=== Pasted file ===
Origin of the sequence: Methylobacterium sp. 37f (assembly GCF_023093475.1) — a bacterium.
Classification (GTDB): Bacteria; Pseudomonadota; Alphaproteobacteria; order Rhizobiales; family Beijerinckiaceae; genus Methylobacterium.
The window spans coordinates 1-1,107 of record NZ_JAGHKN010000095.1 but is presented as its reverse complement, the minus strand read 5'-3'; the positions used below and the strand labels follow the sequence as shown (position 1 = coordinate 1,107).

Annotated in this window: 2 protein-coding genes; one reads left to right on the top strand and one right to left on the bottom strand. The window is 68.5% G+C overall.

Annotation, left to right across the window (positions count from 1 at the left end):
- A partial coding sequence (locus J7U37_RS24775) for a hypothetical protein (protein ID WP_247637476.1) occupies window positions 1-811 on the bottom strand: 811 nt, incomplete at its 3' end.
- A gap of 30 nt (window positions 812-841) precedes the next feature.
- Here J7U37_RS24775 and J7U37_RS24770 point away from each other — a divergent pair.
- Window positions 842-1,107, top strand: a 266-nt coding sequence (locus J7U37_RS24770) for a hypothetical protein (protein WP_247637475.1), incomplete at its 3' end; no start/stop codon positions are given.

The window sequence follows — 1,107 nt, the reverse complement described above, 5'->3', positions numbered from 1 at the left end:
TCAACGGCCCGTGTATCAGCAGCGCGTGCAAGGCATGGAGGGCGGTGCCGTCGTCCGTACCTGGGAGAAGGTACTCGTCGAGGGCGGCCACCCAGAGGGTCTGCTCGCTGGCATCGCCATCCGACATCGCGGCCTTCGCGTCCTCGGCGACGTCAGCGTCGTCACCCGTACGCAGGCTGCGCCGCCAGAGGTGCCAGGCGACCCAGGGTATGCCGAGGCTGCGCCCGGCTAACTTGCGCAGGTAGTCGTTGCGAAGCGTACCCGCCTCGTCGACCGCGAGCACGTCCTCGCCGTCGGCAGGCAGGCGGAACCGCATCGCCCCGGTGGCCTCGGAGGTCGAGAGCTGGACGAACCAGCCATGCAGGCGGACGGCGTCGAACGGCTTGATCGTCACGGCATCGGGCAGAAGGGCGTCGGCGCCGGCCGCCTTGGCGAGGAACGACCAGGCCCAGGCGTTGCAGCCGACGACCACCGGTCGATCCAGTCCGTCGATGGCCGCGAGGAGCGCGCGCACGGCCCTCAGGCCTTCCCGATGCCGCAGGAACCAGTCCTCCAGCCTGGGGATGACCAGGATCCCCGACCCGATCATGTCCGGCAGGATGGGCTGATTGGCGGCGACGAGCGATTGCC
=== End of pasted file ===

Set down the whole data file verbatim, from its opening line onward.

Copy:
Origin of the sequence: Methylobacterium sp. 37f (assembly GCF_023093475.1) — a bacterium.
Classification (GTDB): Bacteria; Pseudomonadota; Alphaproteobacteria; order Rhizobiales; family Beijerinckiaceae; genus Methylobacterium.
The window spans coordinates 1-1,107 of record NZ_JAGHKN010000095.1 but is presented as its reverse complement, the minus strand read 5'-3'; the positions used below and the strand labels follow the sequence as shown (position 1 = coordinate 1,107).

Annotated in this window: 2 protein-coding genes; one reads left to right on the top strand and one right to left on the bottom strand. The window is 68.5% G+C overall.

Annotation, left to right across the window (positions count from 1 at the left end):
- A partial coding sequence (locus J7U37_RS24775) for a hypothetical protein (protein ID WP_247637476.1) occupies window positions 1-811 on the bottom strand: 811 nt, incomplete at its 3' end.
- A gap of 30 nt (window positions 812-841) precedes the next feature.
- Here J7U37_RS24775 and J7U37_RS24770 point away from each other — a divergent pair.
- Window positions 842-1,107, top strand: a 266-nt coding sequence (locus J7U37_RS24770) for a hypothetical protein (protein WP_247637475.1), incomplete at its 3' end; no start/stop codon positions are given.

The window sequence follows — 1,107 nt, the reverse complement described above, 5'->3', positions numbered from 1 at the left end:
TCAACGGCCCGTGTATCAGCAGCGCGTGCAAGGCATGGAGGGCGGTGCCGTCGTCCGTACCTGGGAGAAGGTACTCGTCGAGGGCGGCCACCCAGAGGGTCTGCTCGCTGGCATCGCCATCCGACATCGCGGCCTTCGCGTCCTCGGCGACGTCAGCGTCGTCACCCGTACGCAGGCTGCGCCGCCAGAGGTGCCAGGCGACCCAGGGTATGCCGAGGCTGCGCCCGGCTAACTTGCGCAGGTAGTCGTTGCGAAGCGTACCCGCCTCGTCGACCGCGAGCACGTCCTCGCCGTCGGCAGGCAGGCGGAACCGCATCGCCCCGGTGGCCTCGGAGGTCGAGAGCTGGACGAACCAGCCATGCAGGCGGACGGCGTCGAACGGCTTGATCGTCACGGCATCGGGCAGAAGGGCGTCGGCGCCGGCCGCCTTGGCGAGGAACGACCAGGCCCAGGCGTTGCAGCCGACGACCACCGGTCGATCCAGTCCGTCGATGGCCGCGAGGAGCGCGCGCACGGCCCTCAGGCCTTCCCGATGCCGCAGGAACCAGTCCTCCAGCCTGGGGATGACCAGGATCCCCGACCCGATCATGTCCGGCAGGATGGGCTGATTGGCGGCGACGAGCGATTGCC